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Mail Tribune 100

Oct. 7, 1914

F.M. Van Alstyne, driver of a pathfinder car mapping out auto routes, was arrested Monday night for reckless driving on the Jacksonville road, in which the machine crashed into a wagon and team belonging to a man named Browning. It is alleged that Van Alstyne crashed into the wagon, hurtling the driver to the ground, causing bruises. One of the wheels of the wagon was torn off. The preliminary of the case will be held in the morning. Van Alstyne's friends say Browning became excited, and turned his team into the wrong side of the road.

The preliminary hearing of Mrs. Fannie McNulty, charged with defrauding the Jackson County bank out of $380 through the medium of a certificate of deposit belonging to Mrs. Sarah Collins, is being held in Justice Taylor's court his afternoon. The principal witness was Mrs. Collins, who testived she showed the certificate to friends, and Mrs. McNulty, with whom she was shopping. The piece of paper that represented all her worldly wealth was kept in the bottom of her trunk. On July 10 the certificate was cashed at the bank. Mrs. Collins testified that the defendant was sick upon this day.

The preliminary hearing will take all afternoon, a dozen or so witnesses being called by both sides. Prosecutor Kelly represents the state and attorney B.F. Mulkey the defense.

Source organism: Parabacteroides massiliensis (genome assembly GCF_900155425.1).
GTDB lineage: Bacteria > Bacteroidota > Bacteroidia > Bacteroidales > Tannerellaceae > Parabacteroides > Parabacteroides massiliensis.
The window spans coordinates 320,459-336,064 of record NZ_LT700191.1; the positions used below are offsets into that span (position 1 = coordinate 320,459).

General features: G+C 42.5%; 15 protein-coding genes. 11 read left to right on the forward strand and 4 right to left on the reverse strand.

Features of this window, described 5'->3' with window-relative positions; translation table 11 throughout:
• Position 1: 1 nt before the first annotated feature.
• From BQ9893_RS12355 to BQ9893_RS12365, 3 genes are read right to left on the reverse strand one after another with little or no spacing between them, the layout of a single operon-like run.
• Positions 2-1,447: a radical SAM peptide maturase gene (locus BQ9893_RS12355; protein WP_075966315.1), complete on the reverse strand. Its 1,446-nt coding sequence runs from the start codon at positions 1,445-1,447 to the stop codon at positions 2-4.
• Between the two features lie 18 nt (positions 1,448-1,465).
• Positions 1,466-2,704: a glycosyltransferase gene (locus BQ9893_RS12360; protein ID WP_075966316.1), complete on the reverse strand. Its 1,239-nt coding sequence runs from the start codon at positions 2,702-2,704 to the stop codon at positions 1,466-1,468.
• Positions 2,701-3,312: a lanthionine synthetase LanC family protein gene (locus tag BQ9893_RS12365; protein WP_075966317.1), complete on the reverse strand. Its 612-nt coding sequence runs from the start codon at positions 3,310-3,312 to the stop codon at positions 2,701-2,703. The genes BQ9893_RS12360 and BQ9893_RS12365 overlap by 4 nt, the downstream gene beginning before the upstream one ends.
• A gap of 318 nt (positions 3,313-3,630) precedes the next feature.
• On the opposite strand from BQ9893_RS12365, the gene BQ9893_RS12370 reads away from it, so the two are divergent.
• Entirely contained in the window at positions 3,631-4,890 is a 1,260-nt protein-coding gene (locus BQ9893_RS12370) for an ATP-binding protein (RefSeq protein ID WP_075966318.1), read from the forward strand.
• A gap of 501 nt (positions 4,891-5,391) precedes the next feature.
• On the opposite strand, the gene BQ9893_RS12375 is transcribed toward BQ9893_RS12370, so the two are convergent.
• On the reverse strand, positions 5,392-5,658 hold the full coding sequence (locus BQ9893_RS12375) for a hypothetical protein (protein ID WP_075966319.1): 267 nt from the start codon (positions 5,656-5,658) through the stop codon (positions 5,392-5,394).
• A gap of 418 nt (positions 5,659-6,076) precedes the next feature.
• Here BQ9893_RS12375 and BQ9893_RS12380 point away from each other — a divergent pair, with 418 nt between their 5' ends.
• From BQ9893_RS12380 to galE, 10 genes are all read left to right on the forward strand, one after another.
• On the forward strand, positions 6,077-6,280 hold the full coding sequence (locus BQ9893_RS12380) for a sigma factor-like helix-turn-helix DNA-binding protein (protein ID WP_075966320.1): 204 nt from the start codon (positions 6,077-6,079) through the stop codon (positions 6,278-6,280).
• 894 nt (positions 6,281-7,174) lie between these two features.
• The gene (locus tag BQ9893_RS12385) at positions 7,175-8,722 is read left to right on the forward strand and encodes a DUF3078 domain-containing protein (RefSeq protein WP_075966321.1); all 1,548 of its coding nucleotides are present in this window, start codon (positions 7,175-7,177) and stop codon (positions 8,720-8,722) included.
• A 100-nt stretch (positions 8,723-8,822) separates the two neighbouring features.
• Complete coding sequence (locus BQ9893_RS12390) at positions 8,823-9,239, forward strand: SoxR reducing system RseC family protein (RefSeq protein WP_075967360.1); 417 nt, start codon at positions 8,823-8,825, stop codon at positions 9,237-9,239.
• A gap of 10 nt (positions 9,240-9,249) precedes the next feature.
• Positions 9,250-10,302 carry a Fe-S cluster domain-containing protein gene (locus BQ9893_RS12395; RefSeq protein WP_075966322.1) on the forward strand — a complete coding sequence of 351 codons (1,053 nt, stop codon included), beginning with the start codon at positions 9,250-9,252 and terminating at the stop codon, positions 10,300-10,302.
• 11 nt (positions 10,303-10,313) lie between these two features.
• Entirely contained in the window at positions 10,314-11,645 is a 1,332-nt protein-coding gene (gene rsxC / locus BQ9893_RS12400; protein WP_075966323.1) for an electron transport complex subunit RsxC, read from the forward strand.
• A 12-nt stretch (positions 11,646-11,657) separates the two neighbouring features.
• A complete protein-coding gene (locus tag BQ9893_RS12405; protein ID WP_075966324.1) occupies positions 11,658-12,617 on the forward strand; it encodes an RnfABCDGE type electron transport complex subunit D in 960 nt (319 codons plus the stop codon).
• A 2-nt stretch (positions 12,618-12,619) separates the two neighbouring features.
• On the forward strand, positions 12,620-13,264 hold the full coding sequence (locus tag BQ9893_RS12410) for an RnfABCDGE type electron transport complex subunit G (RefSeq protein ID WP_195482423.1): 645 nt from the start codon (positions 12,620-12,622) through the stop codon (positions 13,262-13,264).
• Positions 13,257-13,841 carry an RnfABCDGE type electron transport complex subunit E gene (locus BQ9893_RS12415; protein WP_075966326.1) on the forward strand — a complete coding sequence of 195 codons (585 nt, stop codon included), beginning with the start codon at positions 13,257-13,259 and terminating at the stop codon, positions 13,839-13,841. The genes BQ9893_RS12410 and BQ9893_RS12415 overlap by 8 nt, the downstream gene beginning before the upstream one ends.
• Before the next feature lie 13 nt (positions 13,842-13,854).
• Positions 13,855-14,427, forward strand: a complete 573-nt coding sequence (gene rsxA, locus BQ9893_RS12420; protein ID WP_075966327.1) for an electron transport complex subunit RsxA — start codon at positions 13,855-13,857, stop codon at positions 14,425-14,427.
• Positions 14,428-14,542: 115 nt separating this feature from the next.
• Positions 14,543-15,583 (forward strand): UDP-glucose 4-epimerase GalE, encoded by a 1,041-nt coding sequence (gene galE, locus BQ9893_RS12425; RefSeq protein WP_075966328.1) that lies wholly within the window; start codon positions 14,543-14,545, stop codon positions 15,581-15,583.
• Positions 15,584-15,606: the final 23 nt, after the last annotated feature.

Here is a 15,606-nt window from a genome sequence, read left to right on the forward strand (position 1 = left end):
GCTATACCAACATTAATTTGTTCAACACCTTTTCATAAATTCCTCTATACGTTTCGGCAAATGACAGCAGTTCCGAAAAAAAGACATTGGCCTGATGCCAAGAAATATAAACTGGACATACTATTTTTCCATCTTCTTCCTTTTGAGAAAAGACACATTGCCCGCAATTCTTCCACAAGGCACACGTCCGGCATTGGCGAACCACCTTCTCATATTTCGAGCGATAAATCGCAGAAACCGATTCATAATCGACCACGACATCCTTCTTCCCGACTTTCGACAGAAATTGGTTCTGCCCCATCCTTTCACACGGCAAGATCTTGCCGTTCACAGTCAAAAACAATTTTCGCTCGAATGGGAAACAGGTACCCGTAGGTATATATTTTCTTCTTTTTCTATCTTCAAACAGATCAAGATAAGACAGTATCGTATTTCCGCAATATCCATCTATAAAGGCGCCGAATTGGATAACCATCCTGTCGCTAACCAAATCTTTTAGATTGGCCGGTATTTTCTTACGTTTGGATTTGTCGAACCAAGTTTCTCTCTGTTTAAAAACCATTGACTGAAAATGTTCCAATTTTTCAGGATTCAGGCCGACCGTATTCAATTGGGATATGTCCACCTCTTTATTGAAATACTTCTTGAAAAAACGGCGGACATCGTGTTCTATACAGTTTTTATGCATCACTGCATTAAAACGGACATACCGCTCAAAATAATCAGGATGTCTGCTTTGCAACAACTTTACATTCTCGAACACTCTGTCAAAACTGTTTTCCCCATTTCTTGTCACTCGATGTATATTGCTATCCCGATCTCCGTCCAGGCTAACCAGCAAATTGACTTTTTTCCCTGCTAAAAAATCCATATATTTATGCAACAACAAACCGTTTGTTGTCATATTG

James Withycombe, Republican candidate for governor, is due in Medford Wednesday to meet politicians and campaign for votes. He was met at Rogue River by S.S Smith, F.H. Madden and F.W. Hollis and driven to Gold Hill and Central Point. He will spend two days in the valley, holding a reception at the Medford Hotel at 2 o'clock Thursday afternoon.

Dr. J.M. Keene and other prominent republicans who will have charge of his campaign will tour the valley with him.

William Hanley, progressive candidate for senator, speaks tonight at Jacksonville and leaves for the north Thursday.

A most successful public reception was tendered William Hanley of Burns, progressive nominee for United States senator, at the Medford Hotel Tuesday evening by the Ladies' Hanley club, and the event signalized the entrance of Jackson County women into the realm of practical politics. Mr. Hanley, a native son of Jackson County, was welcomed home and introduced in a few well-chosen words by Colonel Sargent, and responded in a brief speech stating why a man in sympathy with the development of the state and the utilization of its resources should be sent to Washington. His address was well received, after which many old friends seized the opportunity to shake hands with the candidate.